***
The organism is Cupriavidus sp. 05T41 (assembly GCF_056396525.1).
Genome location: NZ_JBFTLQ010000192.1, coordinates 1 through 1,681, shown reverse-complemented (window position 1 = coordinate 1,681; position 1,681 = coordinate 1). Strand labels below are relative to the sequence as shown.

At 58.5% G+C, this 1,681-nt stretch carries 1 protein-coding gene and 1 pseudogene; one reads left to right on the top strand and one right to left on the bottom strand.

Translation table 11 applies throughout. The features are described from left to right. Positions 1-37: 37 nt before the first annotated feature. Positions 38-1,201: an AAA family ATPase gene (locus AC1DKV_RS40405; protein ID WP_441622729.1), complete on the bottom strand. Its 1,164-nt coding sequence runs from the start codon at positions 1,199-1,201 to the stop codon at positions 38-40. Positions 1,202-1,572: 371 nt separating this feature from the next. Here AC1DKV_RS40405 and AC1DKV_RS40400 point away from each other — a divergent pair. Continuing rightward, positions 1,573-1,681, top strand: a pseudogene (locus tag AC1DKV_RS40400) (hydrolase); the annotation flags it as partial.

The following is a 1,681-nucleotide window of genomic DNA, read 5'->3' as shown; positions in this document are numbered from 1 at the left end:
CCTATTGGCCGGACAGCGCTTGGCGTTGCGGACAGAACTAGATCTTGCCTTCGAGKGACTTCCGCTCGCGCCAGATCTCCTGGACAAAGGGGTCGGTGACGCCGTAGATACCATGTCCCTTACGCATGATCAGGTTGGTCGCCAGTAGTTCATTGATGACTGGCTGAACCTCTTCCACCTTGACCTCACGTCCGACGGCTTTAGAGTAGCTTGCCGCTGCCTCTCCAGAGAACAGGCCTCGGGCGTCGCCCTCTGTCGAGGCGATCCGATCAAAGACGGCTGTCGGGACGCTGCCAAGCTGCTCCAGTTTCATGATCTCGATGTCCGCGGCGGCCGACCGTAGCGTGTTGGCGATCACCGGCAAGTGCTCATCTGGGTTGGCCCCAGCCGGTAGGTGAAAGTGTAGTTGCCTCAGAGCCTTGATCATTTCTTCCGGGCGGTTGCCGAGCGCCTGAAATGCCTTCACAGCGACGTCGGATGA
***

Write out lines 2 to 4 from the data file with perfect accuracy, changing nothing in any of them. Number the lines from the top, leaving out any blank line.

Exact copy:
Genome location: NZ_JBFTLQ010000192.1, coordinates 1 through 1,681, shown reverse-complemented (window position 1 = coordinate 1,681; position 1,681 = coordinate 1). Strand labels below are relative to the sequence as shown.

At 58.5% G+C, this 1,681-nt stretch carries 1 protein-coding gene and 1 pseudogene; one reads left to right on the top strand and one right to left on the bottom strand.

Translation table 11 applies throughout. The features are described from left to right. Positions 1-37: 37 nt before the first annotated feature. Positions 38-1,201: an AAA family ATPase gene (locus AC1DKV_RS40405; protein ID WP_441622729.1), complete on the bottom strand. Its 1,164-nt coding sequence runs from the start codon at positions 1,199-1,201 to the stop codon at positions 38-40. Positions 1,202-1,572: 371 nt separating this feature from the next. Here AC1DKV_RS40405 and AC1DKV_RS40400 point away from each other — a divergent pair. Continuing rightward, positions 1,573-1,681, top strand: a pseudogene (locus tag AC1DKV_RS40400) (hydrolase); the annotation flags it as partial.